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5 Turkish expressions I’ve learnt while watching “Öyle bir geçer zaman ki”

Öyle bir geçer zaman ki

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In a previous post, I’ve mentioned 3 Turkish TV series that will keep you up all night. Well, this winter I’ve been spending many hours captivated by Öyle bir geçer zaman ki (~ Time goes by).

This series was broadcast on Turkish TV between 2010 and 2013. It tells the story of the Akarsu family whose life changes considerably when father Ali, a captain, has an affair with a Dutch lady. Mother Cemile fights to keep the family together as one tragedy after the next unfolds. The story is set in Istanbul in the late 1960s and evolves as time goes by. Osman, the youngest son, is the one telling the events in retrospective.

Not only is the series’ story line quite interesting, we also get to learn a lot about Turkey’s historical developments throughout the second half of the twentieth century. Watching the series in Turkish has also enabled me to further improve my language skills.

Let me share the following five expressions that I’ve learnt while watching the series as they’re used quite frequently:

  1. Allah’a ısmarladık

This expression is regularly used when the characters say goodbye to each other. It can be translated with “May you be protected by God” (freestyle).  You may answer Hoşça kalın or Güle güle as other means to say goodbye.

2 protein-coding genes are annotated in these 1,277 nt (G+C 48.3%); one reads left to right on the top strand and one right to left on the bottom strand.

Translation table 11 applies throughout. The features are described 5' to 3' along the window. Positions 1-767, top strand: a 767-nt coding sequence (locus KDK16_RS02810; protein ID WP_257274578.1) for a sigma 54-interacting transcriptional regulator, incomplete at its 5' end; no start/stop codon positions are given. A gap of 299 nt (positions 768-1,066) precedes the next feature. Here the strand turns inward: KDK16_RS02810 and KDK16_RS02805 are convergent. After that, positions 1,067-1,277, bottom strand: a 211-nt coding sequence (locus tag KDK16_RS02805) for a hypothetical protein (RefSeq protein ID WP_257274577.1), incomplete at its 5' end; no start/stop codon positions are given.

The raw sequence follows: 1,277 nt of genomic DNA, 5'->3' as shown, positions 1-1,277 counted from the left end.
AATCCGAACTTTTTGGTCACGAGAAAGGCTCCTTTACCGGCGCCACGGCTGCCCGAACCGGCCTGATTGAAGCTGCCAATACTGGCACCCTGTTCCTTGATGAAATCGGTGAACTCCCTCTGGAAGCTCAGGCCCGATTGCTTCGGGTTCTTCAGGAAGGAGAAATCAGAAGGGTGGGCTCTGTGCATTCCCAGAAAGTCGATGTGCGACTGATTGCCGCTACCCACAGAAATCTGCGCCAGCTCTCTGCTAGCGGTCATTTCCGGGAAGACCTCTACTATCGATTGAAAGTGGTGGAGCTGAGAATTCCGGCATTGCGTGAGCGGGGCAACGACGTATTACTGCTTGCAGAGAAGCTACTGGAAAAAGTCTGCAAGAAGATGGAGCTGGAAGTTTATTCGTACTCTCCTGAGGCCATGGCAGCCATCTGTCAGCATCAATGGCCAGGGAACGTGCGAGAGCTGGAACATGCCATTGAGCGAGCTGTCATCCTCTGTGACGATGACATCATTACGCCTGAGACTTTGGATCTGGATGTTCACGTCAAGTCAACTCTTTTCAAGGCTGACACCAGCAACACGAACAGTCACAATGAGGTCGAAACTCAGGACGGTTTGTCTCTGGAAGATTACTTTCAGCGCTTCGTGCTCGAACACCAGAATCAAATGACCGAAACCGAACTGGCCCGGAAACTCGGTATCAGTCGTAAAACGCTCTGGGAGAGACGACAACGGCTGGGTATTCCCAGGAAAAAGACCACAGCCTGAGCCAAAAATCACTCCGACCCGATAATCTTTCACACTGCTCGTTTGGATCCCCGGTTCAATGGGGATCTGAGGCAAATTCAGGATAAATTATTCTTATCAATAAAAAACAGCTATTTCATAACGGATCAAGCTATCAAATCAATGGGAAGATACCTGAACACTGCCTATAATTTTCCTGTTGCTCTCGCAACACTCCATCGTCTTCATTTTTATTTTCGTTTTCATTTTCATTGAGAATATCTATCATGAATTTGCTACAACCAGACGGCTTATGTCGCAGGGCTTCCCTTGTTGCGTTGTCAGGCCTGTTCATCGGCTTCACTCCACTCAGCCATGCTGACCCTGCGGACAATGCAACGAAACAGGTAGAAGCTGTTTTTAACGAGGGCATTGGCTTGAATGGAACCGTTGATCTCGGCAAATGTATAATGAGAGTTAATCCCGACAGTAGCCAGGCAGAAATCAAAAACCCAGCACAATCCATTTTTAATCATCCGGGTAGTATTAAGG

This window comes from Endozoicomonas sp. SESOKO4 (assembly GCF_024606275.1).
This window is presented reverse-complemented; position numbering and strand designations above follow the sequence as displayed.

1. Lüzumu yok

This phrase is used to indicate there is no need to do something. A synonym expression would be Gerek yok.

  1. Sırası mı şimdi?

Imagine a couple having a fight when one of the two suddenly starts talking about a random topic. Then the other one would use this expression, stating something like “Do you think it’s the right moment to talk about this now?”. That’s obviously not self-explanatory when one uses this phrase.

  1. Hayırdır?

This expression is hard to translate. In English, you may say something like “What’s the matter?” or “What’s going on?”. What I’ve often observed in the series when someone appears without notice is that the others ask Hayırdır? in order to find out about the reason of the person’s visit. The expression contains the hope that the reason for the person’s sudden appearance is a positive one.

  1. Seni geberteceğim!

This one is easy. It simply means “I will kill you!”.

How about YOU? Have you watched any series in a foreign language recently? Which expressions have you learnt?


From → Turkey

  1. Sakina permalink

    Where can i watch this series with english subtitles

    • Hi Sakina!

      You’ll find the complete series on YouTube but they don’t have any English subtitles, I’m afraid. If you’re learning Turkish, though, it will be a great exercise to watch it even without the subtitles. It might be hard to understand at the beginning but you’ll get better with every episode. I can really recommend giving it a try. 😉

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